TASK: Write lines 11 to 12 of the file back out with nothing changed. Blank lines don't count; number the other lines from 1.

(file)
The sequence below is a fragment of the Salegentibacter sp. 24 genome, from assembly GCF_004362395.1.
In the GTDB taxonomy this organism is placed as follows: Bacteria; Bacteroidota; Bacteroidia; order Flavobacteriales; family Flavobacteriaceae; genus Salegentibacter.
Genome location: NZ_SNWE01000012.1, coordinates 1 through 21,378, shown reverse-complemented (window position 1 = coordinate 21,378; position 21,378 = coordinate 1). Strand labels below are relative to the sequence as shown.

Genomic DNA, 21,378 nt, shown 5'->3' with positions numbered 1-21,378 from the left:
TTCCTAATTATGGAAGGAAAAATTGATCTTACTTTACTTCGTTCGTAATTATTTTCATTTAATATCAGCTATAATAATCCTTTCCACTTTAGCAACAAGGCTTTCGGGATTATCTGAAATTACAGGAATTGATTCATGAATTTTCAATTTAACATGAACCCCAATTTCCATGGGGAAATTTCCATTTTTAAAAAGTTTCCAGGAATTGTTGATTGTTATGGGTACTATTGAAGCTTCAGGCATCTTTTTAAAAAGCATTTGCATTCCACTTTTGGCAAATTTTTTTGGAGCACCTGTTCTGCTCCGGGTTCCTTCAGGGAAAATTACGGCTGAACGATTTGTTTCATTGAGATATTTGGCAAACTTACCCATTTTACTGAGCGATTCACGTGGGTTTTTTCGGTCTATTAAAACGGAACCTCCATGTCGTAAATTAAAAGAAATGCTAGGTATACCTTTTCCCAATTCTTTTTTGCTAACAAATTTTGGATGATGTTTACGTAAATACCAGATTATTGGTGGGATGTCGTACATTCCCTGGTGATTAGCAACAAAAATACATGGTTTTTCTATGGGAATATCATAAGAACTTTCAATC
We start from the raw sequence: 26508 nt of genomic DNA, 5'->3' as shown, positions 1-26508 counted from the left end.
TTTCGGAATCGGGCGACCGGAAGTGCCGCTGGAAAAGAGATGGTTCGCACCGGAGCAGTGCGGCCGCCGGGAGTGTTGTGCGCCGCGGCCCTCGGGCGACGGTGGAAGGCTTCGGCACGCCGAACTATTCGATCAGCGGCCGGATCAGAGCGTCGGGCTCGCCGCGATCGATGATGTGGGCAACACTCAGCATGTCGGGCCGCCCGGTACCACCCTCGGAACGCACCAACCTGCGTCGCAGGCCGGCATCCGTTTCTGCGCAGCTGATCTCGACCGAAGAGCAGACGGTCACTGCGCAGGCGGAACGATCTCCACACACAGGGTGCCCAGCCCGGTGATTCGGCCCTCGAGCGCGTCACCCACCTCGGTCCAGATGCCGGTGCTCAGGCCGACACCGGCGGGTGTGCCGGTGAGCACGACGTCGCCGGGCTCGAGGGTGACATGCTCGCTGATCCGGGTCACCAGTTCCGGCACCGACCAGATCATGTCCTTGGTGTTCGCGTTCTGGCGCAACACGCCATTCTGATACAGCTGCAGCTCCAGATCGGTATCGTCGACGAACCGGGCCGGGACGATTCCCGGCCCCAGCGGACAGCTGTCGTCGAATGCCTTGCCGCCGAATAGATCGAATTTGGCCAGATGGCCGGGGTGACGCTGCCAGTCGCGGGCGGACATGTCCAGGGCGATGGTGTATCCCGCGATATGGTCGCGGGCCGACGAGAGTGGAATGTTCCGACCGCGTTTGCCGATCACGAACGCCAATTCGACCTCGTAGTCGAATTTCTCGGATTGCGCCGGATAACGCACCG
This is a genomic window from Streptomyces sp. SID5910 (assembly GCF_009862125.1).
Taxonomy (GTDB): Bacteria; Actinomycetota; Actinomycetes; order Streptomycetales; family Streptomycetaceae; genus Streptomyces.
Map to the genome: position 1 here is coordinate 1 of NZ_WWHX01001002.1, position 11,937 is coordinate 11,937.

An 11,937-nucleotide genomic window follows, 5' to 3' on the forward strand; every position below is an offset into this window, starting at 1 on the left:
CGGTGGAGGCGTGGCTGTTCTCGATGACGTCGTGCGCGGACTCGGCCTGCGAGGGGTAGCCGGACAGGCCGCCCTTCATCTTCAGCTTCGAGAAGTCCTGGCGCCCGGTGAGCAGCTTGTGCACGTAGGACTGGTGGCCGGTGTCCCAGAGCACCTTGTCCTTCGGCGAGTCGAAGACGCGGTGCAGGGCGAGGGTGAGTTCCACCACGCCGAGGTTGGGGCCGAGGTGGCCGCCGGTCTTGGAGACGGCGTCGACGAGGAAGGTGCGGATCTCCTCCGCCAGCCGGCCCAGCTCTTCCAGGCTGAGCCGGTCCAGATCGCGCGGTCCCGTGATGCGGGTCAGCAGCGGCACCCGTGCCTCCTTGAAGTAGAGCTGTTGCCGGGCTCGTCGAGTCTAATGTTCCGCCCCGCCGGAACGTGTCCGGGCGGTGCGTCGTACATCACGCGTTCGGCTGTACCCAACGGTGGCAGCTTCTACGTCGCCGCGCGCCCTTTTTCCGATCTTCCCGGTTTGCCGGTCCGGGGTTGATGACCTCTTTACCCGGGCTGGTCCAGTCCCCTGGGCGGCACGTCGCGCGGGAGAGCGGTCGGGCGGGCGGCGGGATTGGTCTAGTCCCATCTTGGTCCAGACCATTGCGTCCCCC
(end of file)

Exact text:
An 11,937-nucleotide genomic window follows, 5' to 3' on the forward strand; every position below is an offset into this window, starting at 1 on the left:
CGGTGGAGGCGTGGCTGTTCTCGATGACGTCGTGCGCGGACTCGGCCTGCGAGGGGTAGCCGGACAGGCCGCCCTTCATCTTCAGCTTCGAGAAGTCCTGGCGCCCGGTGAGCAGCTTGTGCACGTAGGACTGGTGGCCGGTGTCCCAGAGCACCTTGTCCTTCGGCGAGTCGAAGACGCGGTGCAGGGCGAGGGTGAGTTCCACCACGCCGAGGTTGGGGCCGAGGTGGCCGCCGGTCTTGGAGACGGCGTCGACGAGGAAGGTGCGGATCTCCTCCGCCAGCCGGCCCAGCTCTTCCAGGCTGAGCCGGTCCAGATCGCGCGGTCCCGTGATGCGGGTCAGCAGCGGCACCCGTGCCTCCTTGAAGTAGAGCTGTTGCCGGGCTCGTCGAGTCTAATGTTCCGCCCCGCCGGAACGTGTCCGGGCGGTGCGTCGTACATCACGCGTTCGGCTGTACCCAACGGTGGCAGCTTCTACGTCGCCGCGCGCCCTTTTTCCGATCTTCCCGGTTTGCCGGTCCGGGGTTGATGACCTCTTTACCCGGGCTGGTCCAGTCCCCTGGGCGGCACGTCGCGCGGGAGAGCGGTCGGGCGGGCGGCGGGATTGGTCTAGTCCCATCTTGGTCCAGACCATTGCGTCCCCC